People have also reported seeing glowing eyes at the top of the Bar 🀀

Until next time.

Natalie x

Thanks for reading πŸ™‚

I finally visited York, UK

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I finally to visit York! Well, I say this because I’ve actually been to York on several occasions, but it has always been to visit family members. My family live in the beautiful countryside of York, tho this is quite some distance from the centre of York, so I had never actually seen this incredible city.

I travelled here with my sister (My partner in crime) which was refreshing since I’m usually travelling alone.

The tour company we travelled with

We travelled by a coach with a company called Smile Adventures. The company specializes in day and weekend tours around the uk from Manchester. The coach picked us up at 8am in the city centre. On arrival, we had a small tour of the city for around 2hours then we were left to explore by ourselves. The full day trip cost around Β£32 at the time of booking.

I would highly recommend this company.

I look forward to sharing the adventures of this trip in the next few posts.

Natalie x

Conwy: A little treasure town

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Conwy Castle

Hi there!πŸ™‹πŸ½ It’s been a while, hope your all keeping well and in good health.

This blog is a continuation of my last few blogs from my time in Wales. If you liked the last few places I’ve mentioned, here’s another town which is just minutes away from those places and worth a visit.

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Conwy is a beautiful quaint medieval market town situated in the north coast of Wales. The town is also surrounded by the countryside with an overlooking view of Snowdonia, making it one of the most beautiful and unique places to visit.

I visited here after my visit to Llandudno and the Great Orme and was pleasantly surprised. It was just one of those places I felt immediately excited about.

Here are some interesting facts about Conwy

1 It’s home to the smallest house in Britain

Known as the Quay house of Conwy, this tiny little home measures only 10 feet deep and not even 6 feet wide and is split into two floors. The tenant a local fisherman named Robert Jones who stood at 6-foot-3inch lived here up until 1900. As you can imagine the rooms were too small for him to have been able to stand up fully. As a result of this he was forced to leave the home and the home was declared unfit for human habitation. The home is still owned by his descendents and is now one of the favourite visitor attractions in Conwy at Β£0.50 for adults and Β£1 for adults. Note: It will probably be the quickest you’ve ever spend Β£1 but it’s an interesting 30 seconds πŸ˜‰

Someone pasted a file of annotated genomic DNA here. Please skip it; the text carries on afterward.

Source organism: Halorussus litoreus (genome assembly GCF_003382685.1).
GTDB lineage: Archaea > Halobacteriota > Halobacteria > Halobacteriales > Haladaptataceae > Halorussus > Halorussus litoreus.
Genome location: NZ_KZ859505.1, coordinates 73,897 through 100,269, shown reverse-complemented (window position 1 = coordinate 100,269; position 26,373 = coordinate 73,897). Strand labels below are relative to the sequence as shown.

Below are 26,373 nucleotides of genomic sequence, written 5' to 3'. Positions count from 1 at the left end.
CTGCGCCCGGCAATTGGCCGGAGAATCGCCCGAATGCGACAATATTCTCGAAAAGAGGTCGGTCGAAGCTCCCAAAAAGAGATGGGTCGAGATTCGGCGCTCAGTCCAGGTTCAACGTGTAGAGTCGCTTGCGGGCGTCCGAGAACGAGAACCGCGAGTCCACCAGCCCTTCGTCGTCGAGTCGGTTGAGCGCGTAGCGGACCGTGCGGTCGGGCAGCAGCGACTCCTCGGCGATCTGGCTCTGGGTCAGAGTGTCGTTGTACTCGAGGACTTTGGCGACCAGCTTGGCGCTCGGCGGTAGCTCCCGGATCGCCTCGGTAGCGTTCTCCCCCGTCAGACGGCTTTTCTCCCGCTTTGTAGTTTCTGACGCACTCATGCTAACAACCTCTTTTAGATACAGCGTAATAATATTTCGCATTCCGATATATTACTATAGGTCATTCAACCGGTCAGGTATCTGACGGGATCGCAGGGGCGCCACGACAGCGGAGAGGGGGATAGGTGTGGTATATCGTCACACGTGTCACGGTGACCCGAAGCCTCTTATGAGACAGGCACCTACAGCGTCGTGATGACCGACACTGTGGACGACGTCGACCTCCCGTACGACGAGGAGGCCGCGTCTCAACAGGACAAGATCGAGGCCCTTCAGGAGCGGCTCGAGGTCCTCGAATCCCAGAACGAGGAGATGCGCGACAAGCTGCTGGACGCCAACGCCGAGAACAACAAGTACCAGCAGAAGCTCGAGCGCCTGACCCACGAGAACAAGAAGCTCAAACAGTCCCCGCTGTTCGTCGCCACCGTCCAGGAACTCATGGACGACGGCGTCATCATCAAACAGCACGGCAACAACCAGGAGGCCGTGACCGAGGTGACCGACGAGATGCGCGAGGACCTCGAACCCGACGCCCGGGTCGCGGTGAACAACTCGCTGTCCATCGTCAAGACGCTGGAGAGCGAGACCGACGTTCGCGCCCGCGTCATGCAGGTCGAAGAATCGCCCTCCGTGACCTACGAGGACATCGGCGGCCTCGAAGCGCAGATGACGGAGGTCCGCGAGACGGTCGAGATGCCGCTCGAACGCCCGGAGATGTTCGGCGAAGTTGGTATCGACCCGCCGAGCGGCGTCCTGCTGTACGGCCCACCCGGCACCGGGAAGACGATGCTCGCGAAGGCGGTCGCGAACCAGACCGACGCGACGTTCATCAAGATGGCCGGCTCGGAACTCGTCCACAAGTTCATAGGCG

2 Medieval Walled Town

Conwy has the most complete and best preserved medieval walls in the UK. The walls can be walked around mostly for free however, there are few sections that require a small fee.

3 Conwy Castle

Conwy castle was built by King Edward l during his conquest of Wales between 1283 and 1289, it was designed by the Master builder, James Of Saint George. This castle is one of the best preserved Castles in North Wales, along with it’s incredible walls and tower this castle has been featured in various photos and paintings.

Note: Some of the outer parts a free to walk around but to go inside theres a small fee ( see prices below)

Adults Β£8.80

Child (under 16) Β£5.40

Family ticket (2 adults & 3 children (under 16) Β£25.10

Senior Citizen Β£7.10

Students Β£5.40 ( Note prices based on 2020 prices)

The first thing I did on arrival was explore the Conwy Castle.
Peeping through the walls of the castle (Look at the countryside in the far distance 😍)

4 Suspension Bridge

This magnificent bridge was design by Thomas Telford a Scottish Civil engineer, architect, road, bridge and canal builder. The bridge is connected to the castle and the two together are just incredibly magical.

After visiting the above attractions it was time for lunch. I found a little traditional place called the cheese room around about 2 minutes walk from the castle.

This shop sells such a wide variety of cheese. I hadn’t even heard of many of them! I wanted to purchase a lunch box and take a selection of cheese home. The staff were so helpful and helped me pick out a great cheese selection, allowing me to sample whilst sharing their knowledge about the cheese. Never had much knowledge about cheese until visiting here.

With just a short time left before moving on to the next destination, I had a little walk around to catch a glimpse of the surrounding area.

The Quay

Until next time, stay safe and thank you for reading

Natalie x

Llandudno and The Great Orme